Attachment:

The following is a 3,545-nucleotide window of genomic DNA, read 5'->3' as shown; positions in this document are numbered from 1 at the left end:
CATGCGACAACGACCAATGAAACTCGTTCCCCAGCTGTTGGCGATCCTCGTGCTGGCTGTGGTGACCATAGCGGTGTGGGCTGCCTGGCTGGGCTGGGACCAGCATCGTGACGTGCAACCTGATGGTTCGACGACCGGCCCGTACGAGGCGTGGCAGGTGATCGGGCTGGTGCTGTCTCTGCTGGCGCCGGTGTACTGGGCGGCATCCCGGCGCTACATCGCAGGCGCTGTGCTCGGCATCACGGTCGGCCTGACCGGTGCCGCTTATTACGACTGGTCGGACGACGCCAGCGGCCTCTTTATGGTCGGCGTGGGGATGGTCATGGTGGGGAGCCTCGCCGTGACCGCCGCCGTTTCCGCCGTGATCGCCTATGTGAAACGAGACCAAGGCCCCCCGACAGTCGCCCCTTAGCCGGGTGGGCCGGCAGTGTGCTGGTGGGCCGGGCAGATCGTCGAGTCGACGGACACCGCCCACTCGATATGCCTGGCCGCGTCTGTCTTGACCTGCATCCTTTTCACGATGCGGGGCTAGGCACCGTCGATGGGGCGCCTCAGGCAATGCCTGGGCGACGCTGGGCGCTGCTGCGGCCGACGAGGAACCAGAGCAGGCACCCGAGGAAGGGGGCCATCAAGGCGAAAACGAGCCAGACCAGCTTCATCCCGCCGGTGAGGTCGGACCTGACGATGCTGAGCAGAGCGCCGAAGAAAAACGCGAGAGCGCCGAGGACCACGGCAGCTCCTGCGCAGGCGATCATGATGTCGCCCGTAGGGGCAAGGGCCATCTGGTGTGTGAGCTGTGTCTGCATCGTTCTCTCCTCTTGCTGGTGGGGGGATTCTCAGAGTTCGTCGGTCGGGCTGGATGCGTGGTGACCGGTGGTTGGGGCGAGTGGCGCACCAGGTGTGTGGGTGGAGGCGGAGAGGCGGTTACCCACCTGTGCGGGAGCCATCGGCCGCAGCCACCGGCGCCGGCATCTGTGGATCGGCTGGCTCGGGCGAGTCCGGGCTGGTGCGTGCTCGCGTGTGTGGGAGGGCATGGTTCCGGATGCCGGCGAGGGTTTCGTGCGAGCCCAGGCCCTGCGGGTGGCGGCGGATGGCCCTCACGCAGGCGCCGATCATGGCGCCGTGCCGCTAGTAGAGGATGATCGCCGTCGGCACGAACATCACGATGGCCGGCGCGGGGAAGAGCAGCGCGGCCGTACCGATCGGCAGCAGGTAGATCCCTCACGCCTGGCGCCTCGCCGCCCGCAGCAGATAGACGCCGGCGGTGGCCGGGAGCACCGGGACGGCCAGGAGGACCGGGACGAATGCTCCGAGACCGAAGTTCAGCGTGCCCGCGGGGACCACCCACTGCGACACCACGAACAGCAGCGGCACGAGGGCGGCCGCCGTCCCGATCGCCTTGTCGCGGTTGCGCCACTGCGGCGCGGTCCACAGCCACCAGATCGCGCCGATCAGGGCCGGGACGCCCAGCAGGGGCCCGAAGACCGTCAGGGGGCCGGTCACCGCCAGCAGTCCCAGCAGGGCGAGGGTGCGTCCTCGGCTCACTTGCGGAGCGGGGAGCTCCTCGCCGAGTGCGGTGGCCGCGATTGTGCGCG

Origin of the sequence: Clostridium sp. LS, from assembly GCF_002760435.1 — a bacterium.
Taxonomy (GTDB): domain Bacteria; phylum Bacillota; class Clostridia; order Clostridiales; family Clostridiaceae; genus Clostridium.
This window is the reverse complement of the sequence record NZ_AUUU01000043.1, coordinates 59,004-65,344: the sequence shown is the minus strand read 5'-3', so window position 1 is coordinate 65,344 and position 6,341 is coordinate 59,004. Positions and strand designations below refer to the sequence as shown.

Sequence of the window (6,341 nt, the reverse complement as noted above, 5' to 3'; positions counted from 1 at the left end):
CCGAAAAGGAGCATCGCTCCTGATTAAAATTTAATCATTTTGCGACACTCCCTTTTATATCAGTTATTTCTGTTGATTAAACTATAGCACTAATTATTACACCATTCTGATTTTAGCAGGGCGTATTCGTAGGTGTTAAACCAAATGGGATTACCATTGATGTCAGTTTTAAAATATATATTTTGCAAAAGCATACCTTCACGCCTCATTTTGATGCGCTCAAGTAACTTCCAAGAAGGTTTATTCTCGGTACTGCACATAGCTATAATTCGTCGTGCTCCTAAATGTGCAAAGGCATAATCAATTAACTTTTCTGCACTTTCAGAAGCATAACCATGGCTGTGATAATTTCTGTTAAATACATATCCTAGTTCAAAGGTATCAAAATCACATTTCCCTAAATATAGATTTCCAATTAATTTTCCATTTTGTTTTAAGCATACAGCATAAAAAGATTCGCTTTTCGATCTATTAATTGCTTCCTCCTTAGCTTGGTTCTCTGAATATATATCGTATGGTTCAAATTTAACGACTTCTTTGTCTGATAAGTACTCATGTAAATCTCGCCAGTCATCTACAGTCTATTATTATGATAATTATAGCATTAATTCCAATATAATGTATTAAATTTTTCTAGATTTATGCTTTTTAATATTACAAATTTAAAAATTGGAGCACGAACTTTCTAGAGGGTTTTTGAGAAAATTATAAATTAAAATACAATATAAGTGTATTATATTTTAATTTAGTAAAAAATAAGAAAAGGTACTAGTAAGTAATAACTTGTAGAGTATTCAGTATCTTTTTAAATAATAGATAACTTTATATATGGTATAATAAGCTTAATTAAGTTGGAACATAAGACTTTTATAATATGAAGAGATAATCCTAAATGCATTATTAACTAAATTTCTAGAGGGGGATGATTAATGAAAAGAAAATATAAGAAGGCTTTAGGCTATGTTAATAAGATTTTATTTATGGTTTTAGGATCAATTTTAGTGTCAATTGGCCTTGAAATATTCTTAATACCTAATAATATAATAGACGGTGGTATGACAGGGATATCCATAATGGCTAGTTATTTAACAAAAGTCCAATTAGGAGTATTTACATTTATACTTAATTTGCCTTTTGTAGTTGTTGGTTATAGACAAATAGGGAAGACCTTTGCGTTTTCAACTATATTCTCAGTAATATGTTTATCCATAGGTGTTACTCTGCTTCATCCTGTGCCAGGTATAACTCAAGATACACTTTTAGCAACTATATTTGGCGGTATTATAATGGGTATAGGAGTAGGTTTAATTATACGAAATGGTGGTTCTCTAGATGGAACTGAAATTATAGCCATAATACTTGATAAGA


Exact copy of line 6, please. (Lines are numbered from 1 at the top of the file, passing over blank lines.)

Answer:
Sequence of the window (6,341 nt, the reverse complement as noted above, 5' to 3'; positions counted from 1 at the left end):